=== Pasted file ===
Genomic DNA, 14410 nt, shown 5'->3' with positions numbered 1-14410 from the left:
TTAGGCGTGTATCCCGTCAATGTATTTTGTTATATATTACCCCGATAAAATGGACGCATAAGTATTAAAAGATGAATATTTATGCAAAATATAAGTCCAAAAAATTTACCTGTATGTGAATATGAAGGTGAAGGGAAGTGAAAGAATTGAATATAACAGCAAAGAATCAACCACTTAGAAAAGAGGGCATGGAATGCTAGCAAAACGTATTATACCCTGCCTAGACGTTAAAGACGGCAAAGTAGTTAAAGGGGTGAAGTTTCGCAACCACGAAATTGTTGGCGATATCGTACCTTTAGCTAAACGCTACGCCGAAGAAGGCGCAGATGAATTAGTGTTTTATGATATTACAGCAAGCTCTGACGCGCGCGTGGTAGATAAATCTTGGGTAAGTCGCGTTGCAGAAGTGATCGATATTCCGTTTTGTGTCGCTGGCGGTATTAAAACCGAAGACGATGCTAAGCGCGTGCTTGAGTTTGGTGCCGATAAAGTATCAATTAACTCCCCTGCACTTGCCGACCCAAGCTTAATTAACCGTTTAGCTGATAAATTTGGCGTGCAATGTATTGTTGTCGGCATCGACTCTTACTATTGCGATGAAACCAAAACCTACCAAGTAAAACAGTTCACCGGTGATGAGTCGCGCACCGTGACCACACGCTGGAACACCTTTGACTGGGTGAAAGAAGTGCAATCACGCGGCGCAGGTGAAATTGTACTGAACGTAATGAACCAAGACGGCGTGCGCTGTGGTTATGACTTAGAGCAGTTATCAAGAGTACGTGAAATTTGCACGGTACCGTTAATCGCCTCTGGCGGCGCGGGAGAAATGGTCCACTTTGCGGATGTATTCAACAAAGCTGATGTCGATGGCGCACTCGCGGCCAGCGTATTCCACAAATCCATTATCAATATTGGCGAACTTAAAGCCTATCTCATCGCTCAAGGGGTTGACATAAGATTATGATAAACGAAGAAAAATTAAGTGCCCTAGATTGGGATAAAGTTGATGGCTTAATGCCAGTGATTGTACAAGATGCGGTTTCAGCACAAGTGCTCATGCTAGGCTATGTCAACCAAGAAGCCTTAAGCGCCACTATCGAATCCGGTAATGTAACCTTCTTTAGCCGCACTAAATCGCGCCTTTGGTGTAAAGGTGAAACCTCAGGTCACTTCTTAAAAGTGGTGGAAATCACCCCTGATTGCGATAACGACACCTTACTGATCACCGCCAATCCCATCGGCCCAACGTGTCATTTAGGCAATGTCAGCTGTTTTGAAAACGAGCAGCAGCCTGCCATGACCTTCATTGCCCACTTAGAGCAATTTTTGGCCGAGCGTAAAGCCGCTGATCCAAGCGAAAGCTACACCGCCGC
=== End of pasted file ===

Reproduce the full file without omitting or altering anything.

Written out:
Genomic DNA, 14410 nt, shown 5'->3' with positions numbered 1-14410 from the left:
TTAGGCGTGTATCCCGTCAATGTATTTTGTTATATATTACCCCGATAAAATGGACGCATAAGTATTAAAAGATGAATATTTATGCAAAATATAAGTCCAAAAAATTTACCTGTATGTGAATATGAAGGTGAAGGGAAGTGAAAGAATTGAATATAACAGCAAAGAATCAACCACTTAGAAAAGAGGGCATGGAATGCTAGCAAAACGTATTATACCCTGCCTAGACGTTAAAGACGGCAAAGTAGTTAAAGGGGTGAAGTTTCGCAACCACGAAATTGTTGGCGATATCGTACCTTTAGCTAAACGCTACGCCGAAGAAGGCGCAGATGAATTAGTGTTTTATGATATTACAGCAAGCTCTGACGCGCGCGTGGTAGATAAATCTTGGGTAAGTCGCGTTGCAGAAGTGATCGATATTCCGTTTTGTGTCGCTGGCGGTATTAAAACCGAAGACGATGCTAAGCGCGTGCTTGAGTTTGGTGCCGATAAAGTATCAATTAACTCCCCTGCACTTGCCGACCCAAGCTTAATTAACCGTTTAGCTGATAAATTTGGCGTGCAATGTATTGTTGTCGGCATCGACTCTTACTATTGCGATGAAACCAAAACCTACCAAGTAAAACAGTTCACCGGTGATGAGTCGCGCACCGTGACCACACGCTGGAACACCTTTGACTGGGTGAAAGAAGTGCAATCACGCGGCGCAGGTGAAATTGTACTGAACGTAATGAACCAAGACGGCGTGCGCTGTGGTTATGACTTAGAGCAGTTATCAAGAGTACGTGAAATTTGCACGGTACCGTTAATCGCCTCTGGCGGCGCGGGAGAAATGGTCCACTTTGCGGATGTATTCAACAAAGCTGATGTCGATGGCGCACTCGCGGCCAGCGTATTCCACAAATCCATTATCAATATTGGCGAACTTAAAGCCTATCTCATCGCTCAAGGGGTTGACATAAGATTATGATAAACGAAGAAAAATTAAGTGCCCTAGATTGGGATAAAGTTGATGGCTTAATGCCAGTGATTGTACAAGATGCGGTTTCAGCACAAGTGCTCATGCTAGGCTATGTCAACCAAGAAGCCTTAAGCGCCACTATCGAATCCGGTAATGTAACCTTCTTTAGCCGCACTAAATCGCGCCTTTGGTGTAAAGGTGAAACCTCAGGTCACTTCTTAAAAGTGGTGGAAATCACCCCTGATTGCGATAACGACACCTTACTGATCACCGCCAATCCCATCGGCCCAACGTGTCATTTAGGCAATGTCAGCTGTTTTGAAAACGAGCAGCAGCCTGCCATGACCTTCATTGCCCACTTAGAGCAATTTTTGGCCGAGCGTAAAGCCGCTGATCCAAGCGAAAGCTACACCGCCGC